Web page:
Are You an Enabler? What NOT To Do When Caring For A Loved One With High Blood Pressure

If you have a loved one suffering from high blood pressure you know how heartbreaking seeing them struggle can be. What once seemed simple is now full of complications and potential risks, and though all of the restrictions can seem suffocating it’s important not to let them slack. The worst thing you can do is become a hypertension enabler. Caving in to things you know they shouldn’t be doing, or neglecting things they should, opens the door for their condition to escalate, possibly leading to heart disease. Here’s a list of common but dangerous things family members do and say to enable their loved ones with hypertension, preventing them from getting better.

1. “I know he shouldn’t drink so much, but sometimes it’s the only thing that helps.”

It’s extremely important for people with hypertension to limit their alcohol intake to no more than two drinks a day. This can be tough for you, because drinking may have been something that you and your loved one did together or with friends, and they may claim that drinking helps alleviate the stress of their condition, but it’s important to remember that by enabling them you’re not doing them any favors. Abstaining from alcohol with them might make it easier for them to cut back too.


2. “I just don’t have the time/energy/money to always plan special meals.”

Maintaining a healthy diet is an essential part of managing high blood pressure. Helping your loved one monitor their sodium, cholesterol, and fat intakes can be a painstaking task, and it may be uncomfortable to have to learn how to cook and eat new things, but sometimes small sacrifices have to be made when dealing with hypertension. Reading up on nutrition labels and eliminating unhealthy foods from the kitchen make it easier not to let them slip back into old habits. You should also encourage them to add some vitamins for the heart to their daily diet. It’s important to make this healthier lifestyle a household change to keep them from feeling isolated.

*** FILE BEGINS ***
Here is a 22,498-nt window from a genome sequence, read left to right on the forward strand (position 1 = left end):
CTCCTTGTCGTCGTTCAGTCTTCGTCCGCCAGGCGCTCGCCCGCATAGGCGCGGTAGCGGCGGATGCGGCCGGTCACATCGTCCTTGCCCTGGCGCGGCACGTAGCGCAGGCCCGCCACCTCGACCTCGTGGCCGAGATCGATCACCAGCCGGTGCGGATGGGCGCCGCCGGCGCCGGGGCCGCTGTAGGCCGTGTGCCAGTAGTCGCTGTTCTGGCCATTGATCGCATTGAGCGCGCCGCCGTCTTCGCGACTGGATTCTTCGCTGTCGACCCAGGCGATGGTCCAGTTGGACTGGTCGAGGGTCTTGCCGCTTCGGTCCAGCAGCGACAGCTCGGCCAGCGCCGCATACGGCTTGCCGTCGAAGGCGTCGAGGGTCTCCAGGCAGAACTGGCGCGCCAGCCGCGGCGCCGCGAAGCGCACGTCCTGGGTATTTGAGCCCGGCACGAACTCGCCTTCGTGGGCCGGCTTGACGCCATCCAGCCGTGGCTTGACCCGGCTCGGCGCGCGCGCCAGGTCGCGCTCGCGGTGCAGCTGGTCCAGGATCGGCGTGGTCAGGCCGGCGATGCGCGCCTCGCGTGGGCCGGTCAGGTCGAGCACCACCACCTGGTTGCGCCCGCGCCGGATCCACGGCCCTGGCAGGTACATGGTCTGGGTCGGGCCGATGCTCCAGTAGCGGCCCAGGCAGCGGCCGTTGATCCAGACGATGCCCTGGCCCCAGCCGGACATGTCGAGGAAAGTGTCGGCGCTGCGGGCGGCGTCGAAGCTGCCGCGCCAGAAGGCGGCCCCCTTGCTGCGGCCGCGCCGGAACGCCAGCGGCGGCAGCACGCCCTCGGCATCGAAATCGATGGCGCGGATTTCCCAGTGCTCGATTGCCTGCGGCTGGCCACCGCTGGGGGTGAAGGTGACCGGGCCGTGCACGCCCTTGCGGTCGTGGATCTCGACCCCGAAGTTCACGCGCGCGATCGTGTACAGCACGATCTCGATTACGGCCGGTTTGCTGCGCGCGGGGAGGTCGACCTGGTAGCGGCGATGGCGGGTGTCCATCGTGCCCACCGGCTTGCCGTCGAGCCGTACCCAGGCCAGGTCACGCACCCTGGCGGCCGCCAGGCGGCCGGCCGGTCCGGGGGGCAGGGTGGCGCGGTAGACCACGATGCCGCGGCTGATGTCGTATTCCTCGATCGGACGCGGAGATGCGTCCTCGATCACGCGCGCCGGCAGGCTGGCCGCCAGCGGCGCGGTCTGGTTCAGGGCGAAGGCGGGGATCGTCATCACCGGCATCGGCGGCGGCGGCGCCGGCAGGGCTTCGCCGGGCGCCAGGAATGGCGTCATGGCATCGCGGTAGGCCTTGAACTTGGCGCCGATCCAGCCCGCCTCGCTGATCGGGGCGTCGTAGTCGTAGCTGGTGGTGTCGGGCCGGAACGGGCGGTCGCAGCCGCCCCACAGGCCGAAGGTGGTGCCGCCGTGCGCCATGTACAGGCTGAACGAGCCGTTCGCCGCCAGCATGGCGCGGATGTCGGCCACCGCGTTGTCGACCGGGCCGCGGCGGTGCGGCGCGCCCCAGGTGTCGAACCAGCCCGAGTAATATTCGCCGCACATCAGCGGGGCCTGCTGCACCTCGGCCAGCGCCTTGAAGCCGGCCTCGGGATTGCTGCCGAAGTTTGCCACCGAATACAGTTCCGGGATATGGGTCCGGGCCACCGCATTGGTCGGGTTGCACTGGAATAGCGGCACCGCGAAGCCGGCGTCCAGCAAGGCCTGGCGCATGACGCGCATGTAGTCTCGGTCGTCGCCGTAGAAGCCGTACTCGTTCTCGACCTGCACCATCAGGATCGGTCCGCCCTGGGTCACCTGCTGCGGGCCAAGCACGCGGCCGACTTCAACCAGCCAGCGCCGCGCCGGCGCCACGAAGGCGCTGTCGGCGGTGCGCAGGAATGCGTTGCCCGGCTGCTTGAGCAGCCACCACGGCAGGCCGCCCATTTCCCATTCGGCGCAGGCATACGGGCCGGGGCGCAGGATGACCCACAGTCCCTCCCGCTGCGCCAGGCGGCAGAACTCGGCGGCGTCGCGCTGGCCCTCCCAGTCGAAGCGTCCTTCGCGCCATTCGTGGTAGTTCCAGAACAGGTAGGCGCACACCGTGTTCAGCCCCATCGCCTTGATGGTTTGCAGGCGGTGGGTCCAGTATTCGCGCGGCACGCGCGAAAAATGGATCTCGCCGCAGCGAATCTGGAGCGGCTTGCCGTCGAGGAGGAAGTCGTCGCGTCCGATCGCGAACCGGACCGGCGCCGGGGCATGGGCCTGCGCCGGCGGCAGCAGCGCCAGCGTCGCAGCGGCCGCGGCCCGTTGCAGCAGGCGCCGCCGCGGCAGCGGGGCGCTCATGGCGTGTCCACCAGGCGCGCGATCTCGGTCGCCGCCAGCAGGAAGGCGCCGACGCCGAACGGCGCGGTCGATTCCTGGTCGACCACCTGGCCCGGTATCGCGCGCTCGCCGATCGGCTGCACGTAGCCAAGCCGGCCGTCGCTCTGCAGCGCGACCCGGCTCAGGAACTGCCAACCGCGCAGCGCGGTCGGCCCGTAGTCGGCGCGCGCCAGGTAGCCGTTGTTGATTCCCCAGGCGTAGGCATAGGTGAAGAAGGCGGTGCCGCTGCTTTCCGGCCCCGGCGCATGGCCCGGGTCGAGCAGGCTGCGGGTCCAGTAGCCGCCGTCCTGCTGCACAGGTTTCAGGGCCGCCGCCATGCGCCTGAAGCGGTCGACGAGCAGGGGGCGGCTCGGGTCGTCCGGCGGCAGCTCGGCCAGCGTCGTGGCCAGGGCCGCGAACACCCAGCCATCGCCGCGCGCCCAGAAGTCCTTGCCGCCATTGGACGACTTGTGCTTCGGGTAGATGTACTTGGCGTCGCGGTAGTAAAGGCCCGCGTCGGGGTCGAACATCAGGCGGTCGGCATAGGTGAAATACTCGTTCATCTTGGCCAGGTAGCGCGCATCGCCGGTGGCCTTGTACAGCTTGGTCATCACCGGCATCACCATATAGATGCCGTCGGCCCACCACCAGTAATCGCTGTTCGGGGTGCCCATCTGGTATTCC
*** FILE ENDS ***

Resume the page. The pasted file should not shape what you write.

3. “He’s not fat, he’s just big boned!”

Though hopefully no one actually uses this particular excuse, it’s common to overlook a loved one’s need for physical fitness when dealing with hypertension. Losing weight is a huge way to lower high blood pressure, and regular exercise is the fastest way to do this. Getting them off the couch and into the gym may seem like more trouble than it’s worth, but they need to know that they have your support. Nagging doesn’t work, but offering positive encouragement and a willingness to get fit with them does.


4. “She says it gets worse when she takes the pill, I can’t stand to see her like that.”

People with hypertension tend to find clever excuses to avoid taking their meds or heart supplements, but it’s your job to stay on them like a nurse! Medication is really the glue that keeps their health together, and sometimes there may be unpleasant side effects, but it’s important to remind them of the greater good. Don’t pretend to be oblivious if they haven’t taken them in a while– gently confront them about it. It may help to get a 7-day pillbox so they can’t “forget” to take it.